By: Stanley D. Brunn and Thomas L. Bell
What is the main purpose of your study? We introduce the term geopandering (a portmanteau of geography and pandering) to describe what we feel is a disturbing trend in the issuance of many postage stamps in the world today, especially among the smaller and poorer nations. That trend is the absence of any identifiable geographic content that could be attributed to the country issuing the stamps. Instead, global popular culture icons including cartoon characters appear on the stamps that have little or nothing to do with the country per se. The reason for this trend is that these countries do not produce their own postage stamps but rather depend on private companies to design, produce and distribute the stamps on their behalf. In return, the private companies return a portion of the revenue on the sale of these stamps worldwide to the postal authorities of the country of origin. On the other hand, some affluent European countries issue stamps that focus almost exclusively on people, places and events in their own country (i.e., they produce hyper-nationalistic stamps used by their indigenous populations with perhaps less appeal to non-citizens. We argue that a balance should be struck so that postage stamps should reflect the local culture, people and environments of the country, but also be outward looking by positioning that country’s place in an increasingly globalized world.
Figure 1 Centennial of Iowa’s Statehood (1946 Scott 942)
Figure 2 Sesquicentennial of Iowa’s Statehood (1996 Scott 3088)
What are the practical, day to day, implications of your study? We argue that there is a loss of the “banal nationalism” to use Billig’s (1995) phrase as postage stamps used to be tiny messengers of the culture and history of the country, inculcating values and educating the populace about the people, places and achievements that should make then justifiably proud of their heritage. These important elements of nation-building are being lost in the quest to obtain greater revenue from the global collecting community.
Figure 3 Stamp of Elvis Presley on issue of Burkina Faso (1996 Scott 1062)
How does your study relate to other work on the subject? The subject of stamp pandering has been addressed by a few other scholars (e.g., Slemrod 2008 in a provocative article entitled “Why Is Elvis on Burkina Faso Postage Stamps?). The previous research was less concerned, however, with the geographic pattern of this pandering. In this article we map those 78 countries whose stamps are produced by the largest and most influential of the private companies in the stamp production and distribution business. We also acknowledge that there is a continuum of nationalism/boosterism as a few affluent countries have recently become almost as hyper-nationalistic as the much greater number of countries that are hypo-nationalistic offering stamps that are either placeless (e.g., Mickey Mouse on a stamp of the Central African Republic) or out-of-place (e.g., penguins on the stamps of Guinea) but nonetheless popular with collectors worldwide.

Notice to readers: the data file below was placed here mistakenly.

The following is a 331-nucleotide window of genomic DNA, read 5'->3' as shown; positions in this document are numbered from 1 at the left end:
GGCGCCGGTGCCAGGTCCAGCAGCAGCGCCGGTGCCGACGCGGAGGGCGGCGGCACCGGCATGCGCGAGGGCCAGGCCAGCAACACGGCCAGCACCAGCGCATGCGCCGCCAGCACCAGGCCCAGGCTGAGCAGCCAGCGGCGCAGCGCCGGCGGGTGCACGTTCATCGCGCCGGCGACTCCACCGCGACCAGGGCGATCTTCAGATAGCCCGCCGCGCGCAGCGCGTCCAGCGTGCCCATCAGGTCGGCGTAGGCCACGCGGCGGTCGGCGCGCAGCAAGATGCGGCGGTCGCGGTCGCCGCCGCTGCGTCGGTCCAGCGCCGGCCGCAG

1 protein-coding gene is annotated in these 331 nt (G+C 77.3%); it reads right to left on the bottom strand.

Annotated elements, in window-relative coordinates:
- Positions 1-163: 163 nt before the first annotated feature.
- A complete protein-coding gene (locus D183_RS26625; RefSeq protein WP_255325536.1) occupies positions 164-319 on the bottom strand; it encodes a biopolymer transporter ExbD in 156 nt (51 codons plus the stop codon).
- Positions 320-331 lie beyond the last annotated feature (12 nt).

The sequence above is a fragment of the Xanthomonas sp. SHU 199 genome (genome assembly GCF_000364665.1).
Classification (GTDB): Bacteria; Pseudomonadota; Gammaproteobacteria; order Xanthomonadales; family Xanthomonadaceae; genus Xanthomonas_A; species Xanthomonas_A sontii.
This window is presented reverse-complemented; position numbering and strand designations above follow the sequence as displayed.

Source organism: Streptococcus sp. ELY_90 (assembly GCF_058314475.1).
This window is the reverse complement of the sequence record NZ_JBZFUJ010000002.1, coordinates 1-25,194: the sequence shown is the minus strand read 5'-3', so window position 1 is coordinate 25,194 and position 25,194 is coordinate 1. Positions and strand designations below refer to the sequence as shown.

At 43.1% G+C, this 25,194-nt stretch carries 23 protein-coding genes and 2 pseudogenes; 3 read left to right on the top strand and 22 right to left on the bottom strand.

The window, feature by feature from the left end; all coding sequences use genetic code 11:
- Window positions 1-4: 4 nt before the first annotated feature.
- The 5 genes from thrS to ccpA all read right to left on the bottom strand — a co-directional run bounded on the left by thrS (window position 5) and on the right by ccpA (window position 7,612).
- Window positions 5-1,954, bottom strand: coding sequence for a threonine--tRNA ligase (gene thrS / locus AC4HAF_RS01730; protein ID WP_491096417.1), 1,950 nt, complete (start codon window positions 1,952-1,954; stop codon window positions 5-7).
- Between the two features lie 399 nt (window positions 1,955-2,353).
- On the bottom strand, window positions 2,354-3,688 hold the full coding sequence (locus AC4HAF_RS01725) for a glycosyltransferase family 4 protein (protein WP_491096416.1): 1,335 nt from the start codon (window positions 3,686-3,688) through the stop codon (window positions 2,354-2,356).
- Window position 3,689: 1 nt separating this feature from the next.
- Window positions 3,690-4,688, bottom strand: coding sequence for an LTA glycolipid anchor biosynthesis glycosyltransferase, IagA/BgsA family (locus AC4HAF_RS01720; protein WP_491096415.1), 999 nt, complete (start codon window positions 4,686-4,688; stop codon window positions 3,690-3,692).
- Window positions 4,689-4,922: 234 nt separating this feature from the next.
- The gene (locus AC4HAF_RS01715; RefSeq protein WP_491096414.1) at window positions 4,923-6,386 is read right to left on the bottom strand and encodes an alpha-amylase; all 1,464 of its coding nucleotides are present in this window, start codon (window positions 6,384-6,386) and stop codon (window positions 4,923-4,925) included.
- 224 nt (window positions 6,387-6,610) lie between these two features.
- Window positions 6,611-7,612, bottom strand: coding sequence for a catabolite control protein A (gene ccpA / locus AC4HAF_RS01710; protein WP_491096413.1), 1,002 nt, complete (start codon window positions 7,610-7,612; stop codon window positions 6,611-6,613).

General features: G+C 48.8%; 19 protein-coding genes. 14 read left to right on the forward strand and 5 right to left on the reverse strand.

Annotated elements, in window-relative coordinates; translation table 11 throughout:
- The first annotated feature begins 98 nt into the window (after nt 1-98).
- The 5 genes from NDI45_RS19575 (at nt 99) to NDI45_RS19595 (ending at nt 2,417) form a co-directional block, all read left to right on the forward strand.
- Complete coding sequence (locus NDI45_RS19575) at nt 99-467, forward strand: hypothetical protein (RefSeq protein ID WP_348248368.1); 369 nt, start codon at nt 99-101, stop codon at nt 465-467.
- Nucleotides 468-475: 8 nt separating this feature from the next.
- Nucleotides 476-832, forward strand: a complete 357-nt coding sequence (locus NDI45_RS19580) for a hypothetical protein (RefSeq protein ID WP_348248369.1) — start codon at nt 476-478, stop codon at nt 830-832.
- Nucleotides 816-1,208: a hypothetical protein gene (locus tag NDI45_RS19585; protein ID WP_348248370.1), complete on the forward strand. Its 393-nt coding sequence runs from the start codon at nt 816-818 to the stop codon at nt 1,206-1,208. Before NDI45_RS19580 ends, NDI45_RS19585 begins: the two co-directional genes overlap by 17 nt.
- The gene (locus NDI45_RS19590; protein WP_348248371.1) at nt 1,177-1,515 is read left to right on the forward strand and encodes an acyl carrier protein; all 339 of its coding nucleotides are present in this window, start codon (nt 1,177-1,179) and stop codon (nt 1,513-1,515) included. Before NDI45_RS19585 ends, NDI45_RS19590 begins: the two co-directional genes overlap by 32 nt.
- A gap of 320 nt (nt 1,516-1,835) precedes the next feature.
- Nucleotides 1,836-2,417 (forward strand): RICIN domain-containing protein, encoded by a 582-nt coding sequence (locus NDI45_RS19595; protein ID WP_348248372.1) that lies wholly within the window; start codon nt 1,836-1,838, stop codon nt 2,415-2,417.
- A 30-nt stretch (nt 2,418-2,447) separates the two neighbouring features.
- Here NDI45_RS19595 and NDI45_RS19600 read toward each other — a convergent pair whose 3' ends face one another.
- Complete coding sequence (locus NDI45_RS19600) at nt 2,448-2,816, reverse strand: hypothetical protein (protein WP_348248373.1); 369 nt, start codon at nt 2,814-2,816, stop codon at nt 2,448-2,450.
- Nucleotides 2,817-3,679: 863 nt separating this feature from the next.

What are two or three interesting findings that come from your study? 1. Stamps during the early independence movement of the late 1950s and early 1960s were more visually attractive than their colonial stamp counterparts in the country’s quest to use stamps to attract development capital and increased tourism. 2. Stamps of many poorer and smaller countries that depend on private companies for postage stamp production and distribution have used their sovereign status as a means to make money from the sale of stamps that have little or nothing to do with the country itself. 3. Some countries tout the commercial products of private companies located there on their stamps (i.e., a form of public-private partnership that would not be allowed in most other countries)
What might be some of the theoretical implications of this study? Stamps might be used as a harbinger of global geopolitical processes. The placeness nature of many countries modern issues is of concern and may represent a short-sighted strategy to obtain a relatively assured source of income from stamp sales but does nothing for the indigenous populations who may not even see and certainly cannot afford the stamps being produced on their behalf by private companies.
How does your research help us think about Geography? We hope this research and the notion of geopandering will be understood as a globalization process that might be applied to other aspects of visual boosterism (e.g., the design of city and country websites, the place promotion of products and the quest to establish positive associations between a particular geographic place and desirable products in the global marketplace).